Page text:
Runners are flanked on both sides by members of the Homewood-Flossmoor marching band. (Eric Crump/H-F Chronicle)
Local News, Sports

Flossmoor’s Hidden Gem Half Marathon gears up for its 4th edition

Runners on the last few yards of the half marathon race. (Eric Crump/H-F Chronicle)
Runners on the last few yards of the 2022 Hidden Gem Half Marathon. (Chronicle file photo)

Preparations are in full swing for the fourth installment of the Hidden Gem Half Marathon scheduled for Saturday, Sept. 9. 

Tom Dobrez, president of Flossmoor’s Future and one of the organizers behind the Hidden Gem, traces the race’s origins back to a community meeting where residents planted the idea. The primary goals were to bolster Flossmoor’s visibility while fostering community unity and attracting visitors. 

The concept took root in the spring of 2018, eventually evolving into the Hidden Gem Half Marathon. The first race was run in 2019. It skipped a year due to the pandemic, but now is a hallmark event on the village’s calendar. 

Roman Ford, left, and Erin Graves hand cups of water to runners as they pass the water station in Flossmoor's Ballantrae neighborhood. The two are students at Flossmoor Montessori school, which sponsored a water station for the third year. (Eric Crump/H-F Chronicle)
Roman Ford, left, and Erin Graves hand cups of water to runners as they pass
the water station in Flossmoor’s Ballantrae neighborhood during the 2022 Hidden
Gem. The two are students at Flossmoor Montessori school, which sponsored
a water station for the third year. (Chronicle file photo)

The race will start at 7:30 a.m. from the Infant Jesus of Prague school parking lot on Flossmoor Road. Athletes participating in the race will be given three hours to complete the 13.1-mile course. The day will kick off with packet pickups and gear checks at 6 a.m., concluding at 7:15 a.m., just before the race’s start.

The Hidden Gem Half Marathon has sold out all available slots, with an enthusiastic response resulting in a fully subscribed list of 1,000 registered runners and additional participants on the waitlist. The pool of runners includes many from the Midwest and others coming from 23 different states, Puerto Rico, the British Virgin Islands and various foreign countries, as well as more than 20 running teams. 

“The Hidden Gem Half Marathon highlights our beautiful village to a regional, national and international crowd of runners,” said Flossmoor Mayor Michelle Nelson. “Residents are filled with pride showcasing our musical talents, spirit, homes and tree-lined streets. Being awarded the 2022 Chicago Area Runners Association (CARA) Race of the Year is a huge honor that further highlights our village as a gem that we are lucky to call home.”

Dobrez explained that residents who need to travel on race day should leave their neighborhoods by 7 a.m. before the race begins. Residents who live north of Flossmoor Road should go north to exit, and residents who live south of Flossmoor Road should go south to get out. 

“We really encourage everyone to stop and enjoy the race for two hours,” states Dobrez, speaking on this year’s road closures. “They (residents) need to understand that Flossmoor Road is completely shut down.”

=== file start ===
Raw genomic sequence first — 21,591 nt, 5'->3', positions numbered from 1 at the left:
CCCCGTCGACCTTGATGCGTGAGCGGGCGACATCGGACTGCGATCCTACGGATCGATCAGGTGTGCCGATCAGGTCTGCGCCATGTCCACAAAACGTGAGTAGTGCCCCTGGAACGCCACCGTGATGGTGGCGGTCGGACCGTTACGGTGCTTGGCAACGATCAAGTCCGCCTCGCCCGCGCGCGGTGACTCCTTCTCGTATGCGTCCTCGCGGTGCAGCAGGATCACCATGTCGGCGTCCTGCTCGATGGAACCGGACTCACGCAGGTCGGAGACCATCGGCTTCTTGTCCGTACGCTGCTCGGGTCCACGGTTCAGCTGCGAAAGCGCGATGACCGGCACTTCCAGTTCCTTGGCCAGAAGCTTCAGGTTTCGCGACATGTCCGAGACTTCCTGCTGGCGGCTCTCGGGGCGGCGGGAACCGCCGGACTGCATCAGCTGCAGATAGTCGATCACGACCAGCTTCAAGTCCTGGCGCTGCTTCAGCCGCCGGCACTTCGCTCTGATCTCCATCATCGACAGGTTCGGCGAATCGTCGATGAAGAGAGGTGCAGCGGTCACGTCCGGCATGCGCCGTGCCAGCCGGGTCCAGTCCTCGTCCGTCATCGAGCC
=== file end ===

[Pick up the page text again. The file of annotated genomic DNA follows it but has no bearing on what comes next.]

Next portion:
Despite Flossmoor Road being closed, the perimeter of 183rd Street, Western Avenue, Vollmer Road, and Crawford Avenue are untouched and can be used as detour routes, Dobrez explains.  

The village will experience temporary road closures elsewhere to accommodate the race route. The road closures will occur in two phases: a preliminary “soft” closure and more extensive “hard” closures as runners enter various neighborhoods. 

Although the specific duration of the “hard” closures will vary depending on the locality, they are anticipated to last no longer than an hour, in most instances. These roadblocks will be lifted sequentially as the last participants traverse the neighborhoods.

A noteworthy alteration to the course lies near H-F High School. Due to ongoing construction activities within the campus for the school’s new science wing, the race route will cross the west side of the campus. Another change is the opening of Park Drive.

“Park Drive, north of Flossmoor Road, will remain open. It has been closed in the past. There was a slight adjustment at the 11th hour last year when we moved runners to Burns Avenue. Park Drive is a nice, easy way if they (residents) absolutely have to get out,” Dobrez said. 

Flossmoor’s residents demonstrate their dedication to the community in the lead-up to the marathon. Dobrez details the various cheer teams throughout the seven boroughs of the village and how they go all out to show their support. Leaders in these boroughs gather their neighbors together to organize cheer teams and neighborhood themes to display during race day. 

“The first year, we helped them with that (neighborhood themes), but each neighborhood has taken on its own. It has brought these smaller boroughs together in a way that we call the ‘Gem Effect.’ This has been one of the core values of the entire race,” explained Dobrez. 

Main road closures

  • Kedzie Avenue (Flossmoor Road to 193rd Street) 7- 9:30 a.m.
  • Governors Highway (Heather Road – Flossmoor Road) 7 – 9:45 a.m.
  • Flossmoor Road (west of Governors Highway) 7 – 9:45 a.m.
  • Flossmoor Road (east of Governors Highway) 7 a.m. – noon

Neighborhood closures

  • Baythorne — 7:30 – 8:15 a.m.
  • Ballantrae — 7:30 – 9 a.m.
  • Flossmoor Hills — 7:30 – 9:15 a.m.
  • Braemar Road — 7:45 – 9:45 a.m.
  • Heather Hill — 7:30- 10:30 a.m.
  • Flossmoor Estates — 8 – 10:45 a.m.
  • Flossmoor Park — 8:15 – 11:15 a.m.
  • Old Flossmoor — 8:30 – 11:30 a.m.

More information can be found at

Community Calendar

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